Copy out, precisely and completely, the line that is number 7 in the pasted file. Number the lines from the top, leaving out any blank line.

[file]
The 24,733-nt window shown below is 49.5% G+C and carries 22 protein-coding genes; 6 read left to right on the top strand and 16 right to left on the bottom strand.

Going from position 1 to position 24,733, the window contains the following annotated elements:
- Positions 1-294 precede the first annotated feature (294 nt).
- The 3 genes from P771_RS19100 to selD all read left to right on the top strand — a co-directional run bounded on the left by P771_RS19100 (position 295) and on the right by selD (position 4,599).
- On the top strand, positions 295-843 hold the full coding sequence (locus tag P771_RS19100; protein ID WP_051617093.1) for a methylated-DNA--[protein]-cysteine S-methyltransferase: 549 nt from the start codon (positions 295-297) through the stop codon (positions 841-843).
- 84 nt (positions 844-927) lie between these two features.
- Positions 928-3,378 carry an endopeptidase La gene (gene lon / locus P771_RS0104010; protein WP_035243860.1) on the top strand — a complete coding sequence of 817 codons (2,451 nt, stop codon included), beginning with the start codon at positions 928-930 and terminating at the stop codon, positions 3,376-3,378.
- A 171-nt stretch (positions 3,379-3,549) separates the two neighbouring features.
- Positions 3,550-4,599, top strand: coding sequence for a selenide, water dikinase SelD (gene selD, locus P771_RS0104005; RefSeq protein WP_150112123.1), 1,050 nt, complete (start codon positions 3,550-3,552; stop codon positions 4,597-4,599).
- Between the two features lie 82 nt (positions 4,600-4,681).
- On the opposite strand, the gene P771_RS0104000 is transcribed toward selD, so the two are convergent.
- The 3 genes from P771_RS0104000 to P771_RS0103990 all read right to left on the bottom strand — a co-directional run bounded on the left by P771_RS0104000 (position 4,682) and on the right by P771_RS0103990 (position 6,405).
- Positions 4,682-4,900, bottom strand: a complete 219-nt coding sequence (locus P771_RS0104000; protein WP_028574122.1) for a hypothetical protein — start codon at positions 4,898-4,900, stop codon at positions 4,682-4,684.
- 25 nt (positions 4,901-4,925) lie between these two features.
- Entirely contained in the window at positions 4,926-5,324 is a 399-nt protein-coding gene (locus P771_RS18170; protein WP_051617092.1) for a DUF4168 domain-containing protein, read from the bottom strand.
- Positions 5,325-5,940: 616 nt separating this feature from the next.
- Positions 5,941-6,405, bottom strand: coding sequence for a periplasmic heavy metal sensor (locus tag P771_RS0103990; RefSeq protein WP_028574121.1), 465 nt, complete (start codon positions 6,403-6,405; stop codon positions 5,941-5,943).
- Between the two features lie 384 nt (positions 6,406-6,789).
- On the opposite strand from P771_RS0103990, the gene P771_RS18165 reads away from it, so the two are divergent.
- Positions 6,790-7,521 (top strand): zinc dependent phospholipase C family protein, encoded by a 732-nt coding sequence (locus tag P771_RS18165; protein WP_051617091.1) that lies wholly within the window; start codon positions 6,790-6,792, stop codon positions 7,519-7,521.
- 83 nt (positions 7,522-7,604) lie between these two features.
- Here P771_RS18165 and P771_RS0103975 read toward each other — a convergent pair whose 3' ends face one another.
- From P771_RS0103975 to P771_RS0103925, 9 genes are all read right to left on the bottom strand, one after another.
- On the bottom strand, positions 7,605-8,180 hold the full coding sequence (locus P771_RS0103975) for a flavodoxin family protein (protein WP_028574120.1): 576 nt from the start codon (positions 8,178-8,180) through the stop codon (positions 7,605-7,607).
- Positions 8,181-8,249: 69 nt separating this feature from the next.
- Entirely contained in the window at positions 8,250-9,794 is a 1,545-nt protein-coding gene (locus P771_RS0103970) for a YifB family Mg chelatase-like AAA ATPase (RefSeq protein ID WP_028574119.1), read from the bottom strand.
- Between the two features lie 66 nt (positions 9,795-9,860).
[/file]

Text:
- Positions 928-3,378 carry an endopeptidase La gene (gene lon / locus P771_RS0104010; protein WP_035243860.1) on the top strand — a complete coding sequence of 817 codons (2,451 nt, stop codon included), beginning with the start codon at positions 928-930 and terminating at the stop codon, positions 3,376-3,378.